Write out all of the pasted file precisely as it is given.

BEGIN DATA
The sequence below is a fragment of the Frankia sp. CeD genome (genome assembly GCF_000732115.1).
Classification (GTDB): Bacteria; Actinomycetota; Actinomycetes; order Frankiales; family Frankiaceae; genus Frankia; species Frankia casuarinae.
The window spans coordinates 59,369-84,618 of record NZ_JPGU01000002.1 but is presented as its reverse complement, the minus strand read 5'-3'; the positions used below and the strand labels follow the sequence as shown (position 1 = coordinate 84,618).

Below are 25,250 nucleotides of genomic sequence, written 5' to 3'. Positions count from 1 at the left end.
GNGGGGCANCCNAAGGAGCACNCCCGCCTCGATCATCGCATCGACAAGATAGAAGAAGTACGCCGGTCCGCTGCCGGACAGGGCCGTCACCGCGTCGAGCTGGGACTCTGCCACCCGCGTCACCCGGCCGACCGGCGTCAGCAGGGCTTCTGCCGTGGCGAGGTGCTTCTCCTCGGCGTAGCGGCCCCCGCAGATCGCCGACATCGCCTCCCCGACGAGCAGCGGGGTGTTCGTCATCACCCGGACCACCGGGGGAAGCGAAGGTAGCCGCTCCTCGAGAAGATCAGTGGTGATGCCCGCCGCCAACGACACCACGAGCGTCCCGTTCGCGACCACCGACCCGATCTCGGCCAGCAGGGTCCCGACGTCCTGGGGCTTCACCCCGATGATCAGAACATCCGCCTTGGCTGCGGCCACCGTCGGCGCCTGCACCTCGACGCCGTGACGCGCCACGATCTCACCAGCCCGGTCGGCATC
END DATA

The sequence below is a fragment of the Frankia sp. CeD genome (genome assembly GCF_000732115.1).
Classification (GTDB): Bacteria; Actinomycetota; Actinomycetes; order Frankiales; family Frankiaceae; genus Frankia; species Frankia casuarinae.
The window spans coordinates 59,369-84,618 of record NZ_JPGU01000002.1 but is presented as its reverse complement, the minus strand read 5'-3'; the positions used below and the strand labels follow the sequence as shown (position 1 = coordinate 84,618).

Below are 25,250 nucleotides of genomic sequence, written 5' to 3'. Positions count from 1 at the left end.
GNGGGGCANCCNAAGGAGCACNCCCGCCTCGATCATCGCATCGACAAGATAGAAGAAGTACGCCGGTCCGCTGCCGGACAGGGCCGTCACCGCGTCGAGCTGGGACTCTGCCACCCGCGTCACCCGGCCGACCGGCGTCAGCAGGGCTTCTGCCGTGGCGAGGTGCTTCTCCTCGGCGTAGCGGCCCCCGCAGATCGCCGACATCGCCTCCCCGACGAGCAGCGGGGTGTTCGTCATCACCCGGACCACCGGGGGAAGCGAAGGTAGCCGCTCCTCGAGAAGATCAGTGGTGATGCCCGCCGCCAACGACACCACGAGCGTCCCGTTCGCGACCACCGACCCGATCTCGGCCAGCAGGGTCCCGACGTCCTGGGGCTTCACCCCGATGATCAGAACATCCGCCTTGGCTGCGGCCACCGTCGGCGCCTGCACCTCGACGCCGTGACGCGCCACGATCTCACCAGCCCGGTCGGCATC